The World Superbike championship promises to bring new excitement for 2016. New bikes, and above all, new riders are adding an international flavor and much more interest to the series.
WSBK had already gained a top-flight American rider, with Nicky Hayden joining the Ten Kate Honda team, but now they have a top Australian rider as well.
Today, the Milwaukee team, run by Shaun Muir, announced that they will be making the switch from the BSB championship to World Superbikes, taking reigning BSB champion Josh Brookes along with them.
Brookes had been angling for a ride in WSBK for a couple of seasons now, but with the Milwaukee team moving up, the choice was made very simple.
The Australian was very impressive throughout his 2015 BSB campaign, lifting the title by a comfortable margin, despite the tortuous Showdown process used by BSB to settle the title.
Brookes will be joined by Karel Abraham, the Czech rider leaving the MotoGP paddock now that the AB Racing team have withdrawn from the premier class.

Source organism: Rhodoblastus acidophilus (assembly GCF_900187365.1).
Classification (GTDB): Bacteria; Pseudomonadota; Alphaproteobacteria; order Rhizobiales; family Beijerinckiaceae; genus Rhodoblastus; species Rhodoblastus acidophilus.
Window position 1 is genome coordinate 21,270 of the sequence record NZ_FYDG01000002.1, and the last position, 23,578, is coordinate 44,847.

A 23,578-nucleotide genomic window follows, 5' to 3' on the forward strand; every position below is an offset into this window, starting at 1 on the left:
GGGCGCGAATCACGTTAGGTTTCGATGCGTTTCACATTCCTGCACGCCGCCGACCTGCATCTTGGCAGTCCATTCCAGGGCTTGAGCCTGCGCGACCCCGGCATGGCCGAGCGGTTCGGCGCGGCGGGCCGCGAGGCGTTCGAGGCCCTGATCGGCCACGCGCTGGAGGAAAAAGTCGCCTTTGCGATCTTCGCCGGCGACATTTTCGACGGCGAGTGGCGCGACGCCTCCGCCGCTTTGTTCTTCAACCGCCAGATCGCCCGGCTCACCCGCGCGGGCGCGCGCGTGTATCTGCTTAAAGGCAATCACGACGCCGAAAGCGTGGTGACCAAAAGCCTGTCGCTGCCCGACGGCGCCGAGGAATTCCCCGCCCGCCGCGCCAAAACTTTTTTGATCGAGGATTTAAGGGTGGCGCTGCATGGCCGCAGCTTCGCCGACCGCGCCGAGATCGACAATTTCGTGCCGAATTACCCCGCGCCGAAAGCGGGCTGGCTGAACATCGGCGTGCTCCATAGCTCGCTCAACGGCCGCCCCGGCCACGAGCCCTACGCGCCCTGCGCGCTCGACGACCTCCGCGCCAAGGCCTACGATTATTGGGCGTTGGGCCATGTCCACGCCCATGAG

Abraham is a Moto2 race winner, and spent the last five years riding a motley assembly of machinery in MotoGP.
The biggest change for the Milwaukee squad is a change of machinery. The team won its BSB title on board Yamaha’s new R1, Brookes proving the bike could be competitive right from the off.
When Yamaha announced they would be returning to World Superbikes in an official capacity, Shaun Muir’s Milwaukee squad were in the frame to run the team for a long time, losing out in the end to the Crescent Racing outfit who had until then been running Suzukis.
That occasioned a switch to BMW, Milwaukee running with strong support from the German manufacturer in 2016. That the BMW S1000RR should be competitive next year was demonstrated at the test last week at Jerez, where the Althea BMW team posted fast times with Markus Reiterberger and Jordi Torres.
BMW’s involvement in both the Milwaukee and Althea squads offers an interesting insight into their approach to racing. Although they announced that they were withdrawing from WSBK as a factory effort at the end of 2013, they have been very closely involved with private teams ever since.
Milwaukee will receive support with engines and electronics from BMW, with the German manufacturer supplying personnel to help the team get the best out of the bikes.
This approach has allowed BMW to achieve some level of success in the past at a much reduced cost, and with a much lower risk for the brand. With the Althea and Milwaukee teams, BMW have a strong chance of garnering success from World Superbikes without much risk.
Source: Milwaukee BMW